You hate your job. You despise your job, actually. You get sick to your stomach every Monday morning and the sense of dread doesn’t let up until TGIF Happy Hour. Okay, maybe you don’t TOTALLY hate your job. There is that cute guy in billing, you did work hard to get where you are so far, and the money is decent, even though you deserve more. But you can’t let go of that feeling that there’s something more.
You fantasize about quitting. You create elaborate scenarios in your head that involve telling your boss to take this job and shove it where the sun don’t shine. You visualize cleaning out your office, walking out the front door, unshackling your chains, and throwing debris up in the air as you start break dancing to the perfect soundtrack that rocks you right into the life your dying to live -- which is any life except this one.
Just thinking about it, you feel free. You can finally breathe. You stretch your arms out to the side, throw your head back, and inhale.
You know something is calling you -- something that would make you giggle to your toes, something you love so much you would do it for free, even though people might actually pay you to do it, something BIG. Something you were born to do. But then that voice inside your head starts shouting so loud that your fantasies fizzle faster than fireworks hitting water.
You know the familiar dialogue in your head -- the one between you and the fearful, panicky part of you that I call The Gremlin -- that primal part of your brain that constantly thinks you’re suffering from either “lack” or “attack.” As far as The Gremlin is concerned, there’s never enough: not enough food, not enough love, not enough money. And if there is enough, beware -- because you’re about to be attacked by those who want to take it away from you. According to The Gremlin, you haven’t evolved from cave man days, when there really wasn’t enough moose meat to go around, and that cave bear really did nip at your heels.
I don’t mean to diminish the real struggles people in today’s economy face. Unemployment is high, and many people who lived previously comfortable lives struggle to make ends meet. Certainly, some of these people may feel that they don’t have the luxury to do what they love. They would be happy just to punch a time card and pick up a paycheck at the end of the week.
But you are probably not one of those people.
The truth is that most of the perils of modern day people in developed countries do not put us in direct danger of “lack” or “attack.” Although financial considerations can be real, there’s usually enough food to go around, and most people would not be at direct risk of death or dismemberment if they quit a job they didn’t love. Most of the fears our Gremlins are cueing off are figments of our imagination, theoretical fears that exist only in our minds.
I know all about The Gremlin because I am a doctor who left medicine. I was a very successful full partner in a busy OB/GYN practice making a fancy six-figure income before I quit my job to follow my passion. Sometimes we simply wind up in jobs and careers that just don’t resonate with the authentic core of who we are. And that’s okay. It doesn’t mean we have to stay unhappy.
Leaving my medical practice was a slow-motion sequence of leaps of faith that led me to walk away from 12 years of medical education, a phenomenal income with complete job security, a cushy retirement account, and meaningful work that was good -- but just never quite the right fit for me. I didn’t know it at the time, but leaving my practice would open me up to my calling -- which is still about healing, but in a way that is much more authentic to who I really am at the core of my being.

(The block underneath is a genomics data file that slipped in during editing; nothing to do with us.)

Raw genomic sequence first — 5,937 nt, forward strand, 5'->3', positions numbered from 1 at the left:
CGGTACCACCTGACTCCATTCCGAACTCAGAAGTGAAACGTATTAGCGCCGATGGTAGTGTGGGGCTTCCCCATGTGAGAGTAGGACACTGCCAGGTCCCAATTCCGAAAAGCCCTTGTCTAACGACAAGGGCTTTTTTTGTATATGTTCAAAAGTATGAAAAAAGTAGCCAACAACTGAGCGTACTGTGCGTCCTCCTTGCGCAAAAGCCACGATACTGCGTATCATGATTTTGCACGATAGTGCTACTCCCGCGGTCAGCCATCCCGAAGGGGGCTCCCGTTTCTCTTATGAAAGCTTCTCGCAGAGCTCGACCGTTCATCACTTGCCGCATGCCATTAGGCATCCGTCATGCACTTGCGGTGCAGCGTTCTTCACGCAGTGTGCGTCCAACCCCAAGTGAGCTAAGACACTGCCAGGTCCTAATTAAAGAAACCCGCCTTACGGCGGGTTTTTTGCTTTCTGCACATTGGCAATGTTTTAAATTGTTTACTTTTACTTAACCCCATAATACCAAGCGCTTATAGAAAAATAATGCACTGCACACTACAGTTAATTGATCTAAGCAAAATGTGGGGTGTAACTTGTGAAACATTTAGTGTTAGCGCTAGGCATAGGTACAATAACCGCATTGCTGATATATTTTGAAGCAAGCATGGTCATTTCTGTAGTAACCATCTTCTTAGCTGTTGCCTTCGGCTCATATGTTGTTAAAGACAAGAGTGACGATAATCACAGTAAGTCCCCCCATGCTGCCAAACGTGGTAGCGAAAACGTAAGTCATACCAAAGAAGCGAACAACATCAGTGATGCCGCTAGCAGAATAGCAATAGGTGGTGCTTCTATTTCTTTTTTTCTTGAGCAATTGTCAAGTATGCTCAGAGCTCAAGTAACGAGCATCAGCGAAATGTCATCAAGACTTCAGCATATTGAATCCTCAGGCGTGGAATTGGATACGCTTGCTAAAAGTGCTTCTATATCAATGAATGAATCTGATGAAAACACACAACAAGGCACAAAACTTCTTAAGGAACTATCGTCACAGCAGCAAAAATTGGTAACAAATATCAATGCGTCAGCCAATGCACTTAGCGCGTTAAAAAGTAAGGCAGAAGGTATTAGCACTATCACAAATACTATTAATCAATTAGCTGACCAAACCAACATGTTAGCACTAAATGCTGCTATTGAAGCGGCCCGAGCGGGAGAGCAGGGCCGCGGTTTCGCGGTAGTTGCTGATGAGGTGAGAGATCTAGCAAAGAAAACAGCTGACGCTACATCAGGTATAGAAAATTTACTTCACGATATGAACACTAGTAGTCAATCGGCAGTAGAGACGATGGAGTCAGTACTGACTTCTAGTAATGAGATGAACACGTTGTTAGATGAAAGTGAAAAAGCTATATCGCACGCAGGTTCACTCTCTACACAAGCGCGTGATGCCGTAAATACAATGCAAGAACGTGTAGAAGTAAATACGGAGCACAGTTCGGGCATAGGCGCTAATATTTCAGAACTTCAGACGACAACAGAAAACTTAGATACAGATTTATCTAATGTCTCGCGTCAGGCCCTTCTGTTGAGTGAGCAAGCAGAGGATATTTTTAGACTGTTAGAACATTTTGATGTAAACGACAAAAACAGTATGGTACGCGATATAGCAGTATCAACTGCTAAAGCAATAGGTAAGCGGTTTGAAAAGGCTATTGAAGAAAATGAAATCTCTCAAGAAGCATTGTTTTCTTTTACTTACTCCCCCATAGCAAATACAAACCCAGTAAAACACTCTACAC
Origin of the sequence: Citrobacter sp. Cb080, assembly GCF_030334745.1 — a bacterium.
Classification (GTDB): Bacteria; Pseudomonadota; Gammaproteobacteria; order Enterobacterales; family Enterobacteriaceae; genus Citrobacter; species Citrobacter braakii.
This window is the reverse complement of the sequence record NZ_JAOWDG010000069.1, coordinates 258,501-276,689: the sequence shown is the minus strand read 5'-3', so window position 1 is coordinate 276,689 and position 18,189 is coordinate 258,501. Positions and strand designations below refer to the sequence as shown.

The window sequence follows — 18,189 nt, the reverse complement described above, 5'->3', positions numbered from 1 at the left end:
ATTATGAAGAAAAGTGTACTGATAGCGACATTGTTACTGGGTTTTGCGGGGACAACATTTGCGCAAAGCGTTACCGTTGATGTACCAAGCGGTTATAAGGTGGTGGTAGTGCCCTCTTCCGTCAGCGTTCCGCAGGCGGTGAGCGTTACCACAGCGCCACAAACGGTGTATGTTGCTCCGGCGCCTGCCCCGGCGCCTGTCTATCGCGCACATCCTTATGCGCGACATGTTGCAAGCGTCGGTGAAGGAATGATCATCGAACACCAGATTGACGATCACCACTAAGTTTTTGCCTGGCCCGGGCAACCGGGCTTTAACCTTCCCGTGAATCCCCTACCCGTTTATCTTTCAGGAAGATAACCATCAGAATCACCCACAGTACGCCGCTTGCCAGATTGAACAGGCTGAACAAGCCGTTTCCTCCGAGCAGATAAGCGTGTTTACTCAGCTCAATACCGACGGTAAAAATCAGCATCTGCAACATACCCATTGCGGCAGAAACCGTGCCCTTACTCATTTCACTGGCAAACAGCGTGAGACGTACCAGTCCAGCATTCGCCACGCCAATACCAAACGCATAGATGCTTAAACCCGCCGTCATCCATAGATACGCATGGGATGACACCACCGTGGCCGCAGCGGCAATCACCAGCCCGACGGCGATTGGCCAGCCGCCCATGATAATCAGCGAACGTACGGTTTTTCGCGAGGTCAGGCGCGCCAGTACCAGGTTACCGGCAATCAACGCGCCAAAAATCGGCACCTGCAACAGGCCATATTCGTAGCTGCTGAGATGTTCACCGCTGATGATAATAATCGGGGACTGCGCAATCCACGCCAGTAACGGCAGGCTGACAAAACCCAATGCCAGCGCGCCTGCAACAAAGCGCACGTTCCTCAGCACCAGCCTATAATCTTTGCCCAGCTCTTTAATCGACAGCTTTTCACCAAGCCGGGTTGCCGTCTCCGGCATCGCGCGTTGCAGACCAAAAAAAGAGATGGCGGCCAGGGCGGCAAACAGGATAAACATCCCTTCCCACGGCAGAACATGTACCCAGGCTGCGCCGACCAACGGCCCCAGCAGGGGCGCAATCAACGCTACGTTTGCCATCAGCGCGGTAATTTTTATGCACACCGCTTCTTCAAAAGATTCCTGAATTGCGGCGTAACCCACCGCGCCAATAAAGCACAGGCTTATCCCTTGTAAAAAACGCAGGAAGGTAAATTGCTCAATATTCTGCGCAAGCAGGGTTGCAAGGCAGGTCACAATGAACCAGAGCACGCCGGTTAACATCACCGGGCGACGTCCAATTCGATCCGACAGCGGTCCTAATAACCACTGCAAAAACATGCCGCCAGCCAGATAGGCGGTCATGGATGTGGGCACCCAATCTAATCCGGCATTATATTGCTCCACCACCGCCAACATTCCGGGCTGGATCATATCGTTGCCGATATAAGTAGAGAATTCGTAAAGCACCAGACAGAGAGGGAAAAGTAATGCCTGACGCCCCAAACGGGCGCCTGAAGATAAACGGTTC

Nowadays, I write books, operate this amazing online community, practice my own art of healing as a Pink Medicine Woman coach, engage in public speaking, paint with beeswax, and get paid to do what I love. But I didn’t know that when I first took my leap of faith. I just knew that The Gremlin was WRONG, WRONG, WRONG. And somewhere out there, I would find my calling.
To deal with your pesky, terrified Gremlin, try visualizing him as a harmless, ineffective little dude that sits on your shoulder and mutters ugly nothings into your ear. Name him if you like. By separating yourself from the voices in your head, you can be more objective, observing The Gremlin rather than identifying with it and mistaking it for the truth. I actually feel kind of sorry for mine, trapped in his scared little prison, like a zoo animal that can’t be free like I am. I pat him on the head, feed him peanuts.
If you’re considering taking a leap of faith and leaving a job that doesn’t resonate with the core of who you are, send your Gremlin to time out and give yourself permission to feel what you feel, to dream what you dream, and to quit your job if you must.
When the pain of staying put exceeds the fear of the unknown, you’re ready. You’ll still feel the fear but you won’t let your fear rule your decision-making. You’ll feel the fear and do it anyway.
If it’s not time yet, wait. Dream. Plan. Look for signs from the Universe. Build your safety net if you must. Surround yourself with others who have taken leaps of faith. Schedule a coaching session. Most importantly, nurture your body, mind, and spirit. Be kind to your heart. Go easy on yourself.
For more thoughts on getting out of your own way and taming The Gremlin, check out these other mojo-filled resources:
What about you? Do you love your job? Hate it? Are you ready to take a leap of faith?
Leaping into my life,
Lissa Rankin, MD: Founder of OwningPink.com, Pink Medicine Woman coach, motivational speaker, and author of What’s Up Down There? Questions You’d Only Ask Your Gynecologist If She Was Your Best Friend and Encaustic Art: The Complete Guide To Creating Fine Art With Wax.
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